The Swedish Research Council announced on 22 September that several projects at Linköping University are to receive grants for the development of research infrastructure. The total amount is of the order of a hundred million Swedish crowns, and decades of work are now bearing fruit.
The projects are based on Linköping University collaborating with other universities and sharing infrastructure, in research networks with nodes spread across Sweden.
ARTEMI is the only project to receive a grant in which LiU is principal applicant. It offers national research infrastructure for electron microscopy, a fundamental technique used in the materials science research carried out at Advanced Functional Materials in the Department of Physics, Chemistry and Biology. Per Persson, professor in thin-film physics and national coordinator for ARTEMI, will work with the project and continue to offer expertise and equipment to scientists throughout Sweden. One possible investment is a new advanced microscope to replace the current one in use in Ångströmhuset.
Read more about Per Persson and ARTEMI.
Visualiseringscenter C Foto Peter Holgersson AB
Anders Ynnerman has taken the initiative to the InfraVis project, which also has received a grant for infrastructure. He is professor in the Department of Science and Technology, and will chair the steering group. This initiative is to meet the increased needs of the research world for the visual representation of large amounts of complex data. The Division for Media and Information Technology will constitute the largest node in the network and will offer infrastructure with a new type of hardware and, more importantly, new software and expertise.
Read more about Anders Ynnerman and InfraVis.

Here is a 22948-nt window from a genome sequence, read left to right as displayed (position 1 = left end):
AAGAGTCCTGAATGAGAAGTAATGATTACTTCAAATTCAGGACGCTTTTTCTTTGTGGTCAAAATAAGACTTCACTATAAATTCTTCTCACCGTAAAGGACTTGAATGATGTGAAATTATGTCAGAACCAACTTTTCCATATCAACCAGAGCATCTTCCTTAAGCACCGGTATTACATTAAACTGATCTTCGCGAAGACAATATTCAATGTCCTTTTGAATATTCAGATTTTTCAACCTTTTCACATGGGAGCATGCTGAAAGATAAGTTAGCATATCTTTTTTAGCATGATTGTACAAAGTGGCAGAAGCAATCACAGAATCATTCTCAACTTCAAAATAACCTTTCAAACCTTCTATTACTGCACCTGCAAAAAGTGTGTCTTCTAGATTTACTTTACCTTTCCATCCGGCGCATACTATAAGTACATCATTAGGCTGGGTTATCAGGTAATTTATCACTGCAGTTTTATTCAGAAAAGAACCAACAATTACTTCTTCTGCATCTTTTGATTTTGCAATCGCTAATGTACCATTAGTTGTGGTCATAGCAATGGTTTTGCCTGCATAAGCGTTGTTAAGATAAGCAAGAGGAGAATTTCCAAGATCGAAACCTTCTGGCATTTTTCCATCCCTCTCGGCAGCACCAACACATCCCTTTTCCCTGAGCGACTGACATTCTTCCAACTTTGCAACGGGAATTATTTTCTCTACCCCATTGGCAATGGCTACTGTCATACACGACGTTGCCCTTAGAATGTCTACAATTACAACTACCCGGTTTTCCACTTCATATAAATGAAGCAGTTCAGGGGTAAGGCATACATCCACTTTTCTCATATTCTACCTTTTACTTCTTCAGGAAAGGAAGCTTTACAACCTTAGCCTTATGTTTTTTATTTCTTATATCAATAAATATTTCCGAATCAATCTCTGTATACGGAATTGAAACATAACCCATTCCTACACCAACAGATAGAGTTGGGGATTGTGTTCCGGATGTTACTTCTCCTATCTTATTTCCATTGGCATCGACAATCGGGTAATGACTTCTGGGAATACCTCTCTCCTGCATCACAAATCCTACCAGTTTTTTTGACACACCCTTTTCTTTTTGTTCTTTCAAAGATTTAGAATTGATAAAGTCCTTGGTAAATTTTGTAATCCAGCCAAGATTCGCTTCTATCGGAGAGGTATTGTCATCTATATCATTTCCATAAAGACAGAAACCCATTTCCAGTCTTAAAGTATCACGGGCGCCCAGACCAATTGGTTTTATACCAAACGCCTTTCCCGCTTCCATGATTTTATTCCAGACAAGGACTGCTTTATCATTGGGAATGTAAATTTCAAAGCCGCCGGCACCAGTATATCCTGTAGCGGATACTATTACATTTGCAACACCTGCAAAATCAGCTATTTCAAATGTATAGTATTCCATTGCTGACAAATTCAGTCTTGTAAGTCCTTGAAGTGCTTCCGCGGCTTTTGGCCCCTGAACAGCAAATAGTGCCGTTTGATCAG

The SwedNMR project is a new network for research using NMR, a unique method used to study molecular dynamics and interactions with the aid of nuclear magnetic resonance. Maria Sunnerhagen, professor in the Division of Chemistry at LiU, will lead the node in Linköping. The grant will be used to make it easier for established and new users to gain as much benefit as possible from their NMR experiments.
Read more about Maria Sunnerhagen och SwedNMR.
Chemical Biology Consortium Sweden is a collaboration between institutions of higher education throughout Sweden, and has also received financing from the Swedish Research Council. Maria Lerm and Fredrik Elinder, professors in the Department of Biomedical and Clinical Sciences, will receive funding to build a node at Linköping University. The grant will give access to a library of hundreds of thousands of molecules and equipment that can be used in their analysis. It will also allow the employment of necessary experts, and the purchase of a machine for automatic electrophysiology measurements.
Read more about Fredrik Elinder, Maria Lerm and Kemiskt biologiskt Konsortium.